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TTUHSC Gets $1.47M Preeclampsia Research & Maternal Health Grant

Maternal Health


Maternal morbidity and mortality rates in Texas have surged over the past two decades, placing the state at the forefront of concerning statistics. Recent research, published in the Journal of the American Medical Association, reveals the urgent need for maternal healthcare reform. To address this critical issue, the Texas Tech University Health Sciences Center (TTUHSC) has been awarded a substantial $1.47 million grant from the National Heart, Lung and Blood Institute (NHLBI) at the National Institutes of Health (NIH). This grant aims to combat the rising rates of preeclampsia and maternal mortality in specific Texas Panhandle counties.

Unveiling Alarming Statistics:

The study highlights a troubling trend, with maternal morbidity and mortality rates in Texas more than doubling from 1999 to 2019, exceeding both the national average and safety benchmarks. Factors contributing to this crisis include maternity care deserts, where counties lack essential maternal care services, and the alarming increase in preeclampsia cases—a condition characterized by high blood pressure and inflammation.

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Addressing Maternal Health Disparities:

To tackle these challenges head-on, a collaborative research coalition, led by Christine Garner, Ph.D., R.D., from TTUHSC, Julie St. John, Dr.P.H., from the Julia Jones Matthews School of Population and Public Health, and Stephanie Stroever, Ph.D., MPH, from the Division of Biostatistics, has received an NIH grant. This two-year project, named “Verifying and Implementing Evidence-Based Programs Addressing Needed Transformations for Maternal Health Outcomes, Measures, and Support” (VIBRANT MOMS), aims to reduce maternal health disparities, particularly in six Texas Panhandle counties.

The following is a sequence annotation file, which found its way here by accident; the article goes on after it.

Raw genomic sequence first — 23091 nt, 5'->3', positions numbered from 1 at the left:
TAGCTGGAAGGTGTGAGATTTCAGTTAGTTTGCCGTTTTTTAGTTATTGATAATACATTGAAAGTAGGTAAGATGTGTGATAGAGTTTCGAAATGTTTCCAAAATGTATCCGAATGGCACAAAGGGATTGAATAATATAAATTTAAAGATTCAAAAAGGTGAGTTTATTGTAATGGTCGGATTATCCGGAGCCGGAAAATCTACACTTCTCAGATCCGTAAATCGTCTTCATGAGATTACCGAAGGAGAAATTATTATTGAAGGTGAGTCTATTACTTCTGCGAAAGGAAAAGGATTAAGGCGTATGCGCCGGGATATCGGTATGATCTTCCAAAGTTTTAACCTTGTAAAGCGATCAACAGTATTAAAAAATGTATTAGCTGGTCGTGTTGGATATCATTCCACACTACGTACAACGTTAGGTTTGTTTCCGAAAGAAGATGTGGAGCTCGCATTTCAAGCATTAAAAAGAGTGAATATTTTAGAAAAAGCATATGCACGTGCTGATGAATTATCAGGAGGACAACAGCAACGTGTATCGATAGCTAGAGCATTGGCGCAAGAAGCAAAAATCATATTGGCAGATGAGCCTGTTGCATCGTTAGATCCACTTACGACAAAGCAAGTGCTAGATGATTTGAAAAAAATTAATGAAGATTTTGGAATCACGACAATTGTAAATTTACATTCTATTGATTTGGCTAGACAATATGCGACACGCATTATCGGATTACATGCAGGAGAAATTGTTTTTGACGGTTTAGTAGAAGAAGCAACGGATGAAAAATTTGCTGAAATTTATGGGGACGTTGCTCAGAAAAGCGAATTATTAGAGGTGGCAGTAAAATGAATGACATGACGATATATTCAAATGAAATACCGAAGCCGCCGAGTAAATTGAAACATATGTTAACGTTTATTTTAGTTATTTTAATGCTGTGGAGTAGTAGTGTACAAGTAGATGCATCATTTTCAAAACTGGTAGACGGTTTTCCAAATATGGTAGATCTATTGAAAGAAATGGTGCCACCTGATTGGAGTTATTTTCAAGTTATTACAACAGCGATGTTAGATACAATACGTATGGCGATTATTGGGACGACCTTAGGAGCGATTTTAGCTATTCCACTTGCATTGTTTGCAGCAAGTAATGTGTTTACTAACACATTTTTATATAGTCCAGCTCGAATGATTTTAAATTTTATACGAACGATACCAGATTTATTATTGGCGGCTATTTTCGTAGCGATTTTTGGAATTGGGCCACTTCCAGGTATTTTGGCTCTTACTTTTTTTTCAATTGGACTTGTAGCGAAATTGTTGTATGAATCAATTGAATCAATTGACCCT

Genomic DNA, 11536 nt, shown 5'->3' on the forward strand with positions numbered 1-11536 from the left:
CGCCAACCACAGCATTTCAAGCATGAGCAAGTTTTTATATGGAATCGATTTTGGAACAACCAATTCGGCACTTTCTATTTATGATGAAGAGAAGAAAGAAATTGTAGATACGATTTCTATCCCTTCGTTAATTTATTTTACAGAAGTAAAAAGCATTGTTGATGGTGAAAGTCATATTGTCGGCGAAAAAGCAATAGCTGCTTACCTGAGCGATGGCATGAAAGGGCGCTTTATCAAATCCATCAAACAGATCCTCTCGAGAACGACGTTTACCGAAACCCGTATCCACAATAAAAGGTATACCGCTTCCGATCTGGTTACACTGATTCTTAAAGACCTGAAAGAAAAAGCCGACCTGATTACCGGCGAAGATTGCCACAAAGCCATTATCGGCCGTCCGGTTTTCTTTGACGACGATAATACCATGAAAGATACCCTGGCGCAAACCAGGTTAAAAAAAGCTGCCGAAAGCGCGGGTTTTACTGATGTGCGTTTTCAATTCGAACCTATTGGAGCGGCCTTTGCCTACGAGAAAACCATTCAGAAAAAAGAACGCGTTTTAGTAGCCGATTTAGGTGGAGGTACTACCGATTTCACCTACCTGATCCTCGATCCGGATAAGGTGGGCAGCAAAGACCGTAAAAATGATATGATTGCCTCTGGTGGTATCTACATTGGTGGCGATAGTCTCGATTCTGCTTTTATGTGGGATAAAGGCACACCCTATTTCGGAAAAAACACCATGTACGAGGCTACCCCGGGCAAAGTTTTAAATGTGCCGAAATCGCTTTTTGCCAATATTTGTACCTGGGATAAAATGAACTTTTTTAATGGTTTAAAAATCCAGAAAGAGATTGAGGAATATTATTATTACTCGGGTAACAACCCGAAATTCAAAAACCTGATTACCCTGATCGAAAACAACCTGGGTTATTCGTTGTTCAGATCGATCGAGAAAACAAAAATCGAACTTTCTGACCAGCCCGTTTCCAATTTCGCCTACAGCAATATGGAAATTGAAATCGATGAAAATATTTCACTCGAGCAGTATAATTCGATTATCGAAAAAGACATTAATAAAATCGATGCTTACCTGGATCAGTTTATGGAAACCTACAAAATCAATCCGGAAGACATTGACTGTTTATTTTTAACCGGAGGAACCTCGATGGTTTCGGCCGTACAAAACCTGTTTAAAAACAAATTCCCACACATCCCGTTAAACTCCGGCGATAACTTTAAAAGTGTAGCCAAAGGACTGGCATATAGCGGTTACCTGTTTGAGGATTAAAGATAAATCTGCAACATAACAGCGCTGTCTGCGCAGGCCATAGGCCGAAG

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A Community-Centered Approach:

VIBRANT MOMS adopts an implementation science approach, focusing on evidence-based interventions and connecting underserved populations with essential care. It brings together a diverse coalition of community members, healthcare professionals, and nonprofit organizations to develop and implement strategies tailored to the unique needs of these counties.

Phase I: Data Collection and Needs Assessment:

The initial two-year Phase I of the project concentrates on data collection and assessing health needs in the designated counties. The coalition’s collaborative efforts will identify feasible and sustainable strategies for improving maternal health, with a strong emphasis on preventing preeclampsia.

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The Road Ahead:

Preventative measures, including low-dose aspirin and blood pressure control, play a pivotal role in reducing preeclampsia risk. VIBRANT MOMS will not only gather vital data but also strive to ensure these resources reach the women who need them most. Following the completion of Phase I, Phase II aims to implement the strategies developed and connect mothers with the necessary services and care.

A Vital Mission:

The TTUHSC-led research coalition is committed to addressing the pressing issue of maternal health disparities in the Texas Panhandle. Their collaborative efforts are poised to make a significant impact on the lives of expectant mothers in these underserved communities.

This research, funded in part by the National Institutes of Health (NIH), represents a critical step towards improving maternal health and reducing preeclampsia rates, ultimately safeguarding the well-being of mothers and infants.